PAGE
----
I don’t want to produce the thing while I’m doing the thing
When I write or when I record a podcast, I’ve had time to think about my experience and to process it. Training a camera on my life is the opposite. That’s producing the content as I’m living it.
I simply don’t want to live that way. When I’m climbing, I don’t want to take a break to rig up another rope or get out my drone (drones are damn noisy to have at a cliff when belayers and climbers need to clearly communicate with each other) and start filming. When I’m kitesurfing, I don’t want to bring my camera in a water-proof bag out on the water with me and hit record. Part of the great joy of kiting is the ability to focus only on what’s in front of you: the wind, the waves, the sun. Not the GoPro in your lines pointed at your face.
In contrast, writing and podcasting are asynchronous to the experience. I can live my life and then later produce content about it. I can focus on doing the things I love and connecting with the people in front of me, without doing the work at the exact same moment.
I’m not that good a photographer, nor do I want to press others into service on my behalf
They say behind every gorgeous Instagram photo of a sexy woman on a beach are a hundred mediocre photos taken by her boyfriend or husband or girlfriend. I’ve seen these productions in action.
When I went to Mexico in April to kitesurf, my friend and I were walking down the nearly abandoned beach on the ocean side of Isla Blanca, waves crashing, beautiful white sand in either direction, palm trees, and the only other people we came across were a topless girl in the sand, kneeling in the waves, artfully throwing her hair this way and that into the wind, and two guys with smartphones trying to capture her from every angle. It was a long beach - as we approached, saw what was happening, and walked by, the photography continued the entire time, unabated.
I am not a great photographer, nor do I want to spend the time taking the photos necessary to become one, nor do I want to press friends and significant others into taking the photos necessary to make it all look good. So I’m not going to.
More importantly: I’m not going to start a newsletter that relies on content that I know I’m not committed to making the best I can. Which brings me to:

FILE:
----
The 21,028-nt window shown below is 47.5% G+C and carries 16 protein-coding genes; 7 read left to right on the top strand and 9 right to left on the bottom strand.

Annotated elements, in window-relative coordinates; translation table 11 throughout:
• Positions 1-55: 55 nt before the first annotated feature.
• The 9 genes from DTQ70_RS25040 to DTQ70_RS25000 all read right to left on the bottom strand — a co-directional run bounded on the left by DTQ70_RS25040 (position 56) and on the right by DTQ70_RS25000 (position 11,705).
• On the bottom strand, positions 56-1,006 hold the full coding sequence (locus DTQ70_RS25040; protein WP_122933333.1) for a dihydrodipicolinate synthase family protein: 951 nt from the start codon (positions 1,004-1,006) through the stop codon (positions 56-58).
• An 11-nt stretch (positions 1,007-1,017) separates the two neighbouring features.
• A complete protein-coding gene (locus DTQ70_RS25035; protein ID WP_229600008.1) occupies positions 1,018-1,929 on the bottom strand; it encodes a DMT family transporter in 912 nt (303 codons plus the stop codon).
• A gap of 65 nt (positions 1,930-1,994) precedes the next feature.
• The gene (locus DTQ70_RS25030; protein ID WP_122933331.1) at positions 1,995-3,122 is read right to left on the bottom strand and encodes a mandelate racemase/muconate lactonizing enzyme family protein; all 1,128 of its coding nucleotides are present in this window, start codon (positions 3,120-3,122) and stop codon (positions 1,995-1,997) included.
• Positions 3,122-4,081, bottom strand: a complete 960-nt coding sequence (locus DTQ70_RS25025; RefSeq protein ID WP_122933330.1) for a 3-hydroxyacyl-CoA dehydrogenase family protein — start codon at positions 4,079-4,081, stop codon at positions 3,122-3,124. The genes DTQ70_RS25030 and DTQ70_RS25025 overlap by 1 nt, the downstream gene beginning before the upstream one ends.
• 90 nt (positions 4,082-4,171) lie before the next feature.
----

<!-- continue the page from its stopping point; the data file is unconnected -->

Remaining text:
I want to be challenged in my writing
If I’m not going to be showing you a constant stream of photos of the things I did, the places I went, the people I was with, that means I’m going to have to describe it for you. And that means stretching myself with my writing.
A few weeks ago, I wrote my first Weekly Update from Cabarete in the Dominican Republic where I was kitesurfing. I had only taken one picture of the kites spread out on the beach. But I wanted to tell people what it was like to kitesurf. You can watch all the kitesurfing videos ever made and go follow some professional kiters on Instagram, but I’m not sure any of that will actually communicate what it’s like.
Here’s what I wrote:
You fly the kite, tapping deep into childhood memories of directing something high up in the air, watching it luff and dive and move to your whimsy, and then you direct it to pull you across the ocean on a wakeboard, or a surf board if it pleases you, wind blowing in your hair, the ocean under your feet, pulling in the bar for more and more speed, leaning back against the harness connecting you to the kite, and then - you bear upwind, create tension in the lines, give a yank to the bar, run the kite overhead, and then UP.
The kite pulls you into the air, ten feet, fifteen feet, as if a benevolent hand was lifting you up by the waist, the sounds falling away, the feeling of weightlessness, and you, feathering the kite back and forth before you start to fall. And then you look down, the waves of the ocean approaching, pointing your board downwind as you pull down on the bar, powering up the kite, slowing your descent, until you glide back on to the water, dipping the kite further to pick up speed until you are again whisking over the waves with not a care in the world.
Like I said: pure joy.
That’s what kitesurfing feels like.
There’s a reason people read novels even though they don’t have any pictures in them. The words create the picture in your mind, and that picture in your mind can be far more vivid and powerful than the equivalent photo or video.
A big part of what this newsletter is about is experience. I’m finding more and more that the best way I can truthfully communicate experience is not through photos or videos, but through words.